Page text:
LPS Mathematics Poster (2)-page-001

At Leongatha Primary School we teach maths through Open Ended Tasks, incorporating the Maths Proficiencies of Fluency, Problem Solving, Reasoning and Understanding. An Open Ended Task is a maths activity where there is more than one way to solve the problem, and often more than one solution. This is where the term ‘Open’ comes from. For example, instead of asking a student what is 3×8 (which is a closed question because it has only one answer of 24), we flip the problem to become ‘the answer is 24, what could the multiplication problem be?’ (this is now an ‘Open Task’ because there is more than one way to solve this problem).


Our school was selected to participate in the ‘Department of Education – Primary Maths Specialist Program’ in 2019/2020. Three teachers from our school were involved in over 200 hours of Professional Development to improve our whole school maths teaching and learning.  Research shows that Open Ended Tasks provide students with the opportunity to problem solve, think deeply about a problem and communicate their thinking to peers and teachers, allowing them to develop more in depth understandings.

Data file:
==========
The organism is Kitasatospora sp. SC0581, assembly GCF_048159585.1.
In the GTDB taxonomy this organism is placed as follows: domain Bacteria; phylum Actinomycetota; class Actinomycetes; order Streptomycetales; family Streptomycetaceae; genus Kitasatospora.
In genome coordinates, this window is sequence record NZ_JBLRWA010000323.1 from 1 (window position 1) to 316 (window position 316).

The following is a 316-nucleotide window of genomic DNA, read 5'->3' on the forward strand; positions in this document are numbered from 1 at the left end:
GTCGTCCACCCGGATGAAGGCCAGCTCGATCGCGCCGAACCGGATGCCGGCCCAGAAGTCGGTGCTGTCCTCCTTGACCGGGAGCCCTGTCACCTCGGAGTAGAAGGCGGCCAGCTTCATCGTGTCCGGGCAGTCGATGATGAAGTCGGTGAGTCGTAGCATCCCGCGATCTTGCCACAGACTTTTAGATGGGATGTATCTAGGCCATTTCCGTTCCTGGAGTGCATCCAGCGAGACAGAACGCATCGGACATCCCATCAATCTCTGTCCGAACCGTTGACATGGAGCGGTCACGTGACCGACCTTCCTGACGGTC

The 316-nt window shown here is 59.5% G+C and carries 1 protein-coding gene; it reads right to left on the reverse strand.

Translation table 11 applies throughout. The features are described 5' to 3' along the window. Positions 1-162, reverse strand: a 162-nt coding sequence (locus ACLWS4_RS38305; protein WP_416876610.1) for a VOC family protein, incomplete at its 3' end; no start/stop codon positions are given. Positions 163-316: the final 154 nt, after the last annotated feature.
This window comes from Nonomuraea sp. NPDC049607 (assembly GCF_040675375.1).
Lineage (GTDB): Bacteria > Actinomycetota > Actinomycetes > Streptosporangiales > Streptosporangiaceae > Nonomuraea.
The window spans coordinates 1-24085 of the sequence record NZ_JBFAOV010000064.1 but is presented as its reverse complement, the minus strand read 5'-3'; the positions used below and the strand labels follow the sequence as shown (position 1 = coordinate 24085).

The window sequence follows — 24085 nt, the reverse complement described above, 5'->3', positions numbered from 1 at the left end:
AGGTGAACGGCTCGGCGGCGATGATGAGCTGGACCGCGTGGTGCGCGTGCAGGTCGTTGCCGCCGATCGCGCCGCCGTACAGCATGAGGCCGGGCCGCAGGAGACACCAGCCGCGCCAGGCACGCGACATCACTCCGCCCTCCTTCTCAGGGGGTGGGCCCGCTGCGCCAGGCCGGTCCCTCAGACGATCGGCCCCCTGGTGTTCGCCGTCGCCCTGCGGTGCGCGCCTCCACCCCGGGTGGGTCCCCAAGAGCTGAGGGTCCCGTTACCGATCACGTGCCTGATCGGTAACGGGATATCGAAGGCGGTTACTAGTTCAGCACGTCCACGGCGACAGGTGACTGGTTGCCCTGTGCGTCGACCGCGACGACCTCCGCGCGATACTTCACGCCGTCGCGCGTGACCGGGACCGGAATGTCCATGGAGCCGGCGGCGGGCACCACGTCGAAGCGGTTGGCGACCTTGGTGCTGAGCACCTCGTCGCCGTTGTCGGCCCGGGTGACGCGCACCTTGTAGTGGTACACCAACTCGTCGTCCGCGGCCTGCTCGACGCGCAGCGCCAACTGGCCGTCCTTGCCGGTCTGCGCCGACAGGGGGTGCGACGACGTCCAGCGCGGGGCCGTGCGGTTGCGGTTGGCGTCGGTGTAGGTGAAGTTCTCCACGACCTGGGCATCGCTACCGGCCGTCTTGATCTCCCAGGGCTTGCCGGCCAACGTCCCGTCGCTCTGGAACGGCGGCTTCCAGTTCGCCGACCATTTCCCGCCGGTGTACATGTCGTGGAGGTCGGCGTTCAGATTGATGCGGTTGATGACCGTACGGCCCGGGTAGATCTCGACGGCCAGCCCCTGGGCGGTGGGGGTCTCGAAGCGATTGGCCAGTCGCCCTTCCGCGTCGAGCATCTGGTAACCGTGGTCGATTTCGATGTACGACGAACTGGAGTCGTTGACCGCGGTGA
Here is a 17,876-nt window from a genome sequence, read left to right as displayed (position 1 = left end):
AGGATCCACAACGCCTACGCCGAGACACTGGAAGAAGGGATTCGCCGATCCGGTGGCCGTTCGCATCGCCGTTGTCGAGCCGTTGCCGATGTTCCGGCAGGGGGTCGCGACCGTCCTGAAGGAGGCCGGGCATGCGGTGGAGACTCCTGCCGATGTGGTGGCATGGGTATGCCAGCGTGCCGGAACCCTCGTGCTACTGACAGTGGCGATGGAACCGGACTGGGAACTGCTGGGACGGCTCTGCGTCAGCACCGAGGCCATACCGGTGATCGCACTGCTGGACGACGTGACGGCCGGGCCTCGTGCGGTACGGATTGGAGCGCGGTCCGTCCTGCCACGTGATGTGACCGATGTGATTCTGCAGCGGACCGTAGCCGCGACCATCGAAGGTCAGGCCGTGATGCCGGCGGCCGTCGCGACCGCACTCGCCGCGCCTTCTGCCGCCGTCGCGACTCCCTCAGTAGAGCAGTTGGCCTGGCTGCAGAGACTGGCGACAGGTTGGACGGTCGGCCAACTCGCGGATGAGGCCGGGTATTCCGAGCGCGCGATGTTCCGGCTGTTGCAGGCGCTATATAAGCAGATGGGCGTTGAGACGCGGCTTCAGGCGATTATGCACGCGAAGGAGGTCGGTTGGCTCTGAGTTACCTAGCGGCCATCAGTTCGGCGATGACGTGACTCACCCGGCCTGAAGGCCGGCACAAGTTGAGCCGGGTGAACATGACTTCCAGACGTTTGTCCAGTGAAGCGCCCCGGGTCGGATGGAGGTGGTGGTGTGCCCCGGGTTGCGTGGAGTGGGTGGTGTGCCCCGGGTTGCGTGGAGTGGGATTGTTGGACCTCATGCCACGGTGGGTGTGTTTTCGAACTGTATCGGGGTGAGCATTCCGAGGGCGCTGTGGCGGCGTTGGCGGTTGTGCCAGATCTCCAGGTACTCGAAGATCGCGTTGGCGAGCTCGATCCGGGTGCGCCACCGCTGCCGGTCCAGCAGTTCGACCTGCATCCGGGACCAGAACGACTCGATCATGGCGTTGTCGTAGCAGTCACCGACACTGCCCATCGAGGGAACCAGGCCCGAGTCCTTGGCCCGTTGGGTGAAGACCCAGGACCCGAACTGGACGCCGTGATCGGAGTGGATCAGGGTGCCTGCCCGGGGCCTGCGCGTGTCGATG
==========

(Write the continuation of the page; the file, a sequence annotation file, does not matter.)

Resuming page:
We recognise that when we provide students with an Open Ended Task, some students might find it a little difficult, whereas some students might be eager for a further challenge. This is where we use Enabler Tasks and Extender Tasks when presenting an Open Ended Task. An Enabler Task is a similar task to the Open Ended Task, but it has been modified slightly to allow an easier entry point. Some students may be required to complete the Enabler Task to help them become more ready to complete the Open Ended Task presented. An Extender task, on the other hand, is an extension task that builds upon the original Open Ended question. So, once a student completes the Open Ended Task, they can be challenged further by completing the Extender Task.


Research shows that offering the maths curriculum using Open Ended Tasks, with both Enablers and Extenders, allows ALL students to find an entry point into the task and then to exit with an increased level of mathematical understanding. 


Students use manipulatives (concrete materials like counters, dice or base 10 blocks) from Prep – Grade 6 to support their learning, and are regularly encouraged to explain their mathematical thinking. Students from Grade Prep – 6 benefit from making mathematical models, experimenting with concrete materials as they problem solve.

Teachers collect and use student work samples in order to direct planning, teaching and assessment that is catered to the needs of every student.